No, really, he wasn’t. In fact, his breathing was getting faster and faster.

Even though his bones were protesting through every movement, Sans slowly climbed to his feet. If he wanted a happy ending, he needed to make it himself. There was no use waiting around for someone to hand deliver it to him.

He dragged himself across the length of the Hall. With each step, his ribs tightened; it was getting difficult to breathe past the agonizing pain. When he reached the Hall’s western entrance, he created a doorway to his final destination: an unmarked room in the heart of the Core.

The moment he teleported, a wave of fatigue rolled over his body, sapping much-needed energy from his magic reserves. He choked on the sulfur-laden air, his soul desperate for any sort of nourishment. The effort only sent more stabbing pressure around his chest.

His fingers scrabbled for the light switch, and after three attempts, the room lit up. Old memories flooded his mind as he peered around the abandoned laboratory room.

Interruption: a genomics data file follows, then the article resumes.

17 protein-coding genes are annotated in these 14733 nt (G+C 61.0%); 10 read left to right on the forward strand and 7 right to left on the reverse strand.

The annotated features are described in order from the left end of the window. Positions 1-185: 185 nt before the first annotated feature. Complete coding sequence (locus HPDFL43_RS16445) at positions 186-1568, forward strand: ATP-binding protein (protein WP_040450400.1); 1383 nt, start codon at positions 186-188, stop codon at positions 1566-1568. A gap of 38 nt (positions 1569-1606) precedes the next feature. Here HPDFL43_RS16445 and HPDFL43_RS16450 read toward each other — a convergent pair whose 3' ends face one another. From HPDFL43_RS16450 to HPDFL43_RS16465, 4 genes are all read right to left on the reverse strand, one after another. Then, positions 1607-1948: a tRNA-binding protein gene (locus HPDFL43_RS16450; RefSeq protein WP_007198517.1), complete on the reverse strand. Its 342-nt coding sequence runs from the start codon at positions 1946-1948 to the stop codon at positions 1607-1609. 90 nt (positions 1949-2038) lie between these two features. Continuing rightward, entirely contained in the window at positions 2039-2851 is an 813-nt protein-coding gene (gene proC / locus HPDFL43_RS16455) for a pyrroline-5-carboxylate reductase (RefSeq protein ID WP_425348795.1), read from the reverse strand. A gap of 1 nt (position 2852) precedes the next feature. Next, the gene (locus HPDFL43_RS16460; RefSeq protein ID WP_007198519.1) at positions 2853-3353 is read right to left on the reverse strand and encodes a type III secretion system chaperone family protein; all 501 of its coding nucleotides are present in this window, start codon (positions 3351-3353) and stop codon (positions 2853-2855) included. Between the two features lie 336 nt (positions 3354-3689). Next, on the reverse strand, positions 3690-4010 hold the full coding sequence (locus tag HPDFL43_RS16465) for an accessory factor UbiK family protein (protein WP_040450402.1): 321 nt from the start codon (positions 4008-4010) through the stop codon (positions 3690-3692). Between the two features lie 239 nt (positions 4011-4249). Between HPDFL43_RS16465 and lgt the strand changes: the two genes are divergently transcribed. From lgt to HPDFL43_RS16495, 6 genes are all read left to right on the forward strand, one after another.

There was ‘Dings, standing at the Trait Overflow Pump. His face was set with purpose as he reviewed the data on the computer screen. But as soon as he turned around to see Sans, a bright smile alighted his face.

And there he was again, whooping with exhausted giddiness after Sans had played the old whoopee cushion in the hand trick on him. The reports on the anomaly that the doc had been handing him went flying across the room, coming dangerously close to the open pit of lava on the far side of the room.

No, no. This was no time to get lost down memory lane. He was at Death’s doorstep. His arms and legs were numb, and as he limped to the other side of the room, he could feel the tips of his fingers beginning to loosen.